My daughter’s hands are slim and smooth. They move with confidence as she quickly finds a recipe online and begins prepping the food. Twice lately they have reminded me so much of my own hands, moving in familiar gestures.
First, while chatting, she reached over to adjust my sink faucet to its “sweet spot” to stop the drip. She did this deftly and automatically, as I do several times a day, though she has not lived in this home for over ten years. A bit later I saw her gently touch the back of a friend’s shoulder with the little waving motion I also use to say a silent hello. Her hands, so like mine looked twenty years ago, moving like mine. But there are differences in our hands beyond those of age. Hers have talents mine have never possessed. Beautiful handwriting, a gift for calligraphy, speed in typing: in these ways her hands are more like my mother’s talented hands.
I tell them both this talent must skip a generation, offering my cramped handwriting and more hesitant typing skills as evidence. No one argues the point.
Mom used to try to teach me the push/pulls and ovals that she had loved to do in learning penmanship as a child. Mine never matched her samples. Writing by hand gave her joy, and giving others beautifully written notes was one of her few areas of pride. She still received compliments on her beautiful handwriting as she entered her eighties. Now she tells me “It won’t matter, you sign it for me” as we prepare cards for her to send friends or family. Another little pleasure diminished by Alzheimer’s.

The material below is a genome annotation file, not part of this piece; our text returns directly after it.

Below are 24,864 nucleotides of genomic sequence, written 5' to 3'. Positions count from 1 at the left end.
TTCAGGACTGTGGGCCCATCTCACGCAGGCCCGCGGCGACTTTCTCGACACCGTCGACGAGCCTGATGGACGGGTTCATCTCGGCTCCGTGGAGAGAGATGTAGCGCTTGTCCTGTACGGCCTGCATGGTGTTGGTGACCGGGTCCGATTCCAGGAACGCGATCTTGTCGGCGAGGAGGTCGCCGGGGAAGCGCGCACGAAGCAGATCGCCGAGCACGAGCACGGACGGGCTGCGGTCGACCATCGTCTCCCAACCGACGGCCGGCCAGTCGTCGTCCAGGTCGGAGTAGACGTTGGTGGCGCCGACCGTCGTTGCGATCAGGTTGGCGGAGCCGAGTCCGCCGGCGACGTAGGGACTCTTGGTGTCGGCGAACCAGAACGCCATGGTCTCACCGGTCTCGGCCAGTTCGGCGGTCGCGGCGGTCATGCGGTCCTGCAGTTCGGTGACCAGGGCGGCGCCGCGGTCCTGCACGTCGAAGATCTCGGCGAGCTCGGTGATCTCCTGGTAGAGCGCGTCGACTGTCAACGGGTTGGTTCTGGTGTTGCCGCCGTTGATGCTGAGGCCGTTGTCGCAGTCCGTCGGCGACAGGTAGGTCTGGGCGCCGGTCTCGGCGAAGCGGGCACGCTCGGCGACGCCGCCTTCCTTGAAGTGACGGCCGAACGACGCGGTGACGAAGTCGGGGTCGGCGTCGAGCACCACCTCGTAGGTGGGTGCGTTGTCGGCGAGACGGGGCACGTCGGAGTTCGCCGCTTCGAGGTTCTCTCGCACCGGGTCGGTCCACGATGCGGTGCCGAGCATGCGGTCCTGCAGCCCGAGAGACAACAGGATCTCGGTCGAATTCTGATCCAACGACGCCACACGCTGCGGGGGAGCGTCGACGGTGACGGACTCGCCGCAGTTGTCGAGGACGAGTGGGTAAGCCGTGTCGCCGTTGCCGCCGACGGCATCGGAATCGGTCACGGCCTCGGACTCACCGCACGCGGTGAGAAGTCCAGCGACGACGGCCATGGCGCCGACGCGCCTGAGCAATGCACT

Mom was an extraordinary caregiver when we were children, and as she cared for my step-dad through his fifteen years as a quadriplegic. Her hands were strong and confident, gentle and comforting, capable of any task. Her hands are hesitant now, fumbling as she buttons her shirt, brushes her hair, places flowers in a vase.
A secretary much of her adult life, mom typed with a speed and accuracy that I never mastered. In her day, mistakes on a typewriter were not easily corrected. Her skill was valued. We type so easily now, deleting with a simple stroke of a key, the aid of spell check catching typos for us.
For Christmas, I found a typewriter picture frame, the picture appearing as paper coming out the top of the typewriter. I filled it with a black & white photo of mom at her desk on her first secretarial job after college. She is younger in that picture than my children are now. She keeps it facing her beside her bed. Good memories make the best gifts.